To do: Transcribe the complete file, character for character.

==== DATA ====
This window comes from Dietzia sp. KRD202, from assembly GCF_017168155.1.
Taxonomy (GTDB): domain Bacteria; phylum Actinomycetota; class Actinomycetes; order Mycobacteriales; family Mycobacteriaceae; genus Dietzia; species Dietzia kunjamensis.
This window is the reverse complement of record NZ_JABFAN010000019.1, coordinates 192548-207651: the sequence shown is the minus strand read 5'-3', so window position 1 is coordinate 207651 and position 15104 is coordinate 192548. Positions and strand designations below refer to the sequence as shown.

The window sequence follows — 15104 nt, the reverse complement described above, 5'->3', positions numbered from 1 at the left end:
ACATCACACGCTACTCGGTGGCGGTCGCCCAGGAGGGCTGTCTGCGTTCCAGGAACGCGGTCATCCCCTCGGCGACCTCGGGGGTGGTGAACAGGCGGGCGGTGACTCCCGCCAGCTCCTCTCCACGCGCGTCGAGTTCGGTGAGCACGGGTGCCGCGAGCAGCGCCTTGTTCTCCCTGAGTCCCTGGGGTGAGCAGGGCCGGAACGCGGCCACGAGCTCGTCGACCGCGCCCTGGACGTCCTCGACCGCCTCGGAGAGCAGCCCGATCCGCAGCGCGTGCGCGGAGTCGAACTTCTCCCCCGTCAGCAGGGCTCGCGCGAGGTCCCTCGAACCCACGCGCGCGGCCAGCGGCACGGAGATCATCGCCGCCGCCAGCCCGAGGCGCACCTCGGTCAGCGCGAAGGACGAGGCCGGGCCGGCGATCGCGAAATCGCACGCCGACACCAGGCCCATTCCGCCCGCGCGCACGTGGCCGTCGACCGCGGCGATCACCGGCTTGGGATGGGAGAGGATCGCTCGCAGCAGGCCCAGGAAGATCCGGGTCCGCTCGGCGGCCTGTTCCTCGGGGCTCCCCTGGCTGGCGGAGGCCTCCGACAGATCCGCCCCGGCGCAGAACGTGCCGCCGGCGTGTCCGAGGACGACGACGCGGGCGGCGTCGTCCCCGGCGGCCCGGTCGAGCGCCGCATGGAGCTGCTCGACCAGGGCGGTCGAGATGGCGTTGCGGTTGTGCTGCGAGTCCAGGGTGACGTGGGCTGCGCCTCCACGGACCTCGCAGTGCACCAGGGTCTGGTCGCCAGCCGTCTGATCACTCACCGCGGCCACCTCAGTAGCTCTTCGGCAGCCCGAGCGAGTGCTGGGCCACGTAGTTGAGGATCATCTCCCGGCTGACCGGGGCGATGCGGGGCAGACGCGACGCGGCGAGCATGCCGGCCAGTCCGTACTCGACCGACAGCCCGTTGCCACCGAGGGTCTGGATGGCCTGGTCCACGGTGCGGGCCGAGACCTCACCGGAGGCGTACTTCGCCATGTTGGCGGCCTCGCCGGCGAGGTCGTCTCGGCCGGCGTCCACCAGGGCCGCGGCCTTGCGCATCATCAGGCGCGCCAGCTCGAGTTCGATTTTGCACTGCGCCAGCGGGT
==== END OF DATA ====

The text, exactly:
This window comes from Dietzia sp. KRD202, from assembly GCF_017168155.1.
Taxonomy (GTDB): domain Bacteria; phylum Actinomycetota; class Actinomycetes; order Mycobacteriales; family Mycobacteriaceae; genus Dietzia; species Dietzia kunjamensis.
This window is the reverse complement of record NZ_JABFAN010000019.1, coordinates 192548-207651: the sequence shown is the minus strand read 5'-3', so window position 1 is coordinate 207651 and position 15104 is coordinate 192548. Positions and strand designations below refer to the sequence as shown.

The window sequence follows — 15104 nt, the reverse complement described above, 5'->3', positions numbered from 1 at the left end:
ACATCACACGCTACTCGGTGGCGGTCGCCCAGGAGGGCTGTCTGCGTTCCAGGAACGCGGTCATCCCCTCGGCGACCTCGGGGGTGGTGAACAGGCGGGCGGTGACTCCCGCCAGCTCCTCTCCACGCGCGTCGAGTTCGGTGAGCACGGGTGCCGCGAGCAGCGCCTTGTTCTCCCTGAGTCCCTGGGGTGAGCAGGGCCGGAACGCGGCCACGAGCTCGTCGACCGCGCCCTGGACGTCCTCGACCGCCTCGGAGAGCAGCCCGATCCGCAGCGCGTGCGCGGAGTCGAACTTCTCCCCCGTCAGCAGGGCTCGCGCGAGGTCCCTCGAACCCACGCGCGCGGCCAGCGGCACGGAGATCATCGCCGCCGCCAGCCCGAGGCGCACCTCGGTCAGCGCGAAGGACGAGGCCGGGCCGGCGATCGCGAAATCGCACGCCGACACCAGGCCCATTCCGCCCGCGCGCACGTGGCCGTCGACCGCGGCGATCACCGGCTTGGGATGGGAGAGGATCGCTCGCAGCAGGCCCAGGAAGATCCGGGTCCGCTCGGCGGCCTGTTCCTCGGGGCTCCCCTGGCTGGCGGAGGCCTCCGACAGATCCGCCCCGGCGCAGAACGTGCCGCCGGCGTGTCCGAGGACGACGACGCGGGCGGCGTCGTCCCCGGCGGCCCGGTCGAGCGCCGCATGGAGCTGCTCGACCAGGGCGGTCGAGATGGCGTTGCGGTTGTGCTGCGAGTCCAGGGTGACGTGGGCTGCGCCTCCACGGACCTCGCAGTGCACCAGGGTCTGGTCGCCAGCCGTCTGATCACTCACCGCGGCCACCTCAGTAGCTCTTCGGCAGCCCGAGCGAGTGCTGGGCCACGTAGTTGAGGATCATCTCCCGGCTGACCGGGGCGATGCGGGGCAGACGCGACGCGGCGAGCATGCCGGCCAGTCCGTACTCGACCGACAGCCCGTTGCCACCGAGGGTCTGGATGGCCTGGTCCACGGTGCGGGCCGAGACCTCACCGGAGGCGTACTTCGCCATGTTGGCGGCCTCGCCGGCGAGGTCGTCTCGGCCGGCGTCCACCAGGGCCGCGGCCTTGCGCATCATCAGGCGCGCCAGCTCGAGTTCGATTTTGCACTGCGCCAGCGGGT